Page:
KEEPING THE PEACE: Commentators have described the ZOSO as "a breath of fresh air" and a strong anti-gang strategy.
MUCH ado has been made about the zones of special operations (ZOSO), being powered by the security forces, with strong reactions emanating from all quarters of society. By and large, the assessments are mixed for this military-backed anti-crime initiative that recently began in earnest in the Mount Salem division of St. James. Regular citizens are greatly concerned about certain aspects, but the reassurance has been given that, “the law ensures that the human rights of citizens are protected and that the security forces account for their actions.”
Against this backdrop, a number of public figures and social commentators have been speaking out on the effectiveness of this strategy and what we ultimately stand to gain from it, in addition to a marked reduction in the national crime statistics.
Forcing criminal elements out of their habitats, some persons feels, will make communities safer, especially in the notorious troubled hotspots across the island. “There is a major point that critics of ZOSO overlook; don’t underestimate the power of displacement,” argues columnist and talk-show host Ian Boyne. “When you push criminals and gangsters out of their comfort zones, their familiar territory and their base, [it becomes] easier [for them] to make mistakes and be caught. Displacement makes them highly vulnerable.”
From another vantage point, attorney-at-law Anthony Gifford believes ZOSO is a great start for dismantling gangs, which account for a great deal of the heinous crimes. He has a sensible and workable suggestion to make. “Gangs are generally made up of males 13-25 years old. If we are able, through a system of mentorship and assistance to develop well-rounded students, it will deprive the gang of new recruits,” he notes.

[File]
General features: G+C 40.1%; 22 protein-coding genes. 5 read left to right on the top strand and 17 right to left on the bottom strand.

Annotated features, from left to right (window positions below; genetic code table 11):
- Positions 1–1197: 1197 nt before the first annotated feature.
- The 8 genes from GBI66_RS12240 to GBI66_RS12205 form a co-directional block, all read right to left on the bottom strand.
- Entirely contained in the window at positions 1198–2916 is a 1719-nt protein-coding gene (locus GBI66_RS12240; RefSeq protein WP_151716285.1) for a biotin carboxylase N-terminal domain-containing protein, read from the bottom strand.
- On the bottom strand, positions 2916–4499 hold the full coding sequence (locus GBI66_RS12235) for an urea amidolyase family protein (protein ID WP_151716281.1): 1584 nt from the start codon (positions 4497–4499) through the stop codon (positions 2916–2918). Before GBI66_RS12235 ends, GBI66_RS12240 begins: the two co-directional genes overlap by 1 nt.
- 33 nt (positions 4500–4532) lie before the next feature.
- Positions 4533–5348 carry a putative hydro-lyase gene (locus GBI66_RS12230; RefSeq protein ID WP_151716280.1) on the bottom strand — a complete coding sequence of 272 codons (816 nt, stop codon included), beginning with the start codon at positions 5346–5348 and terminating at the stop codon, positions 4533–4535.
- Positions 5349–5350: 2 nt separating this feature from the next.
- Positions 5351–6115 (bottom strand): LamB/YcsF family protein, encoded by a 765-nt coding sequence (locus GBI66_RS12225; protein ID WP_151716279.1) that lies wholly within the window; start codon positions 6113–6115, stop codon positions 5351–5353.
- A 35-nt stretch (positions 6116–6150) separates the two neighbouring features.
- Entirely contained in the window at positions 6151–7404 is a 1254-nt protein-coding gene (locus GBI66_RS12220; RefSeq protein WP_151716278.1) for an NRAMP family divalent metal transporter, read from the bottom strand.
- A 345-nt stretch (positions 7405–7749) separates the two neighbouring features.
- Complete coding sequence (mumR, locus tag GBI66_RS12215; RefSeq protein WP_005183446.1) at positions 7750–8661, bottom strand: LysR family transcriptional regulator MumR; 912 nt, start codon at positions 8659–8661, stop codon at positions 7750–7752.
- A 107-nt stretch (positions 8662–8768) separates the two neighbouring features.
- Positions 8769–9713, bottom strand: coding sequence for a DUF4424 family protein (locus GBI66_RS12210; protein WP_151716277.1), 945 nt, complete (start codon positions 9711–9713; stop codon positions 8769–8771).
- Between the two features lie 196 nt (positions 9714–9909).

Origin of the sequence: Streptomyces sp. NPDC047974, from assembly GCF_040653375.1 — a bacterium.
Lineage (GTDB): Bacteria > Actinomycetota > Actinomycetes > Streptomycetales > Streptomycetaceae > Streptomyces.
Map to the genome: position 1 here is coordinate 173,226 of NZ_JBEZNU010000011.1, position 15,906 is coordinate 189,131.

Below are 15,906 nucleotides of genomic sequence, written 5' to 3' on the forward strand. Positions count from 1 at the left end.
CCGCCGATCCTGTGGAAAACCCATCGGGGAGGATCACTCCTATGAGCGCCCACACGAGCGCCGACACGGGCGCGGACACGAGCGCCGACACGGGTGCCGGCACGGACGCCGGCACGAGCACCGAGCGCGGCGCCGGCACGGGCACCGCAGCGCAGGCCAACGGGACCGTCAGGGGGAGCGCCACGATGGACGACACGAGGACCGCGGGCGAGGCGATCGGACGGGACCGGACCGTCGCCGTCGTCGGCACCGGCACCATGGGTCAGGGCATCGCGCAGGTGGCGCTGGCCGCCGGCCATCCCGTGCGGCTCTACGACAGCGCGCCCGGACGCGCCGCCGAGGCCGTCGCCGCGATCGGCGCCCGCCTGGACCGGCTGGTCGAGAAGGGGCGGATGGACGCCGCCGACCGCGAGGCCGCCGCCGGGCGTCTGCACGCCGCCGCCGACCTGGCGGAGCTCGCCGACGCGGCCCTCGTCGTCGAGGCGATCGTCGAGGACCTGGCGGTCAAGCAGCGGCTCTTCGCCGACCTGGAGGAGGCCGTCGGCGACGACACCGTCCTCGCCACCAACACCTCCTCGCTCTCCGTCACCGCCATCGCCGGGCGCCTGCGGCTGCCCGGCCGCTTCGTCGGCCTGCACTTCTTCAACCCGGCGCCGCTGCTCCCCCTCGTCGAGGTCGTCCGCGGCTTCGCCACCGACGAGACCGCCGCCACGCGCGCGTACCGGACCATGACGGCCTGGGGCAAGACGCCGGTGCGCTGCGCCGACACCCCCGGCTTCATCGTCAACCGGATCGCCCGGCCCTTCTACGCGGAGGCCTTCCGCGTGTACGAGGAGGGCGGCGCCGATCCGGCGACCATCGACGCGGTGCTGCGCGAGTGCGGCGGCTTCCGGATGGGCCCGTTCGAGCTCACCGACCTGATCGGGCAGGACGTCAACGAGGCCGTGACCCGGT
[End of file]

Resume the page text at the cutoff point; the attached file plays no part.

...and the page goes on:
For him, the courts system also has a role to play. “If we position a court in the communities to quickly deal with the disputes, the need to take matters into one’s hand may decline. If serious crimes are dealt with speedily and efficiently, it may function as a deterrent.”
Meanwhile, there are those who heap praises on the security forces for a solid start via the project in Mount Salem (the first zone declared by PM Andrew Holness) that has already borne fruit. “This change is breath of fresh air that is linked to the additional training and preparation that was done before the operations began,” offers Stephen Edwards, President of the JLP’s young professional arm, G2K. “This, by itself, is a tremendous success for which the security forces should be commended.”
While Boyne feels PM Holness should expedite the announcement of the next designated zone, Glenn Tucker says there’s no need to rush. According to Tucker, once adequate resources are made available and the officers receive the full cooperation of the citizenry, the ZOSO will be an islandwide success.
“These [zones] will be needing resources immediately – resources for infrastructure, social workers, mediators, assistance for small-business persons who have no collateral and regular consultations with the citizens who must be treated with respect,” the educator and sociologist insists. “At the centre of this initiative has to be a strong, well-resourced, dependable and community-oriented police force.”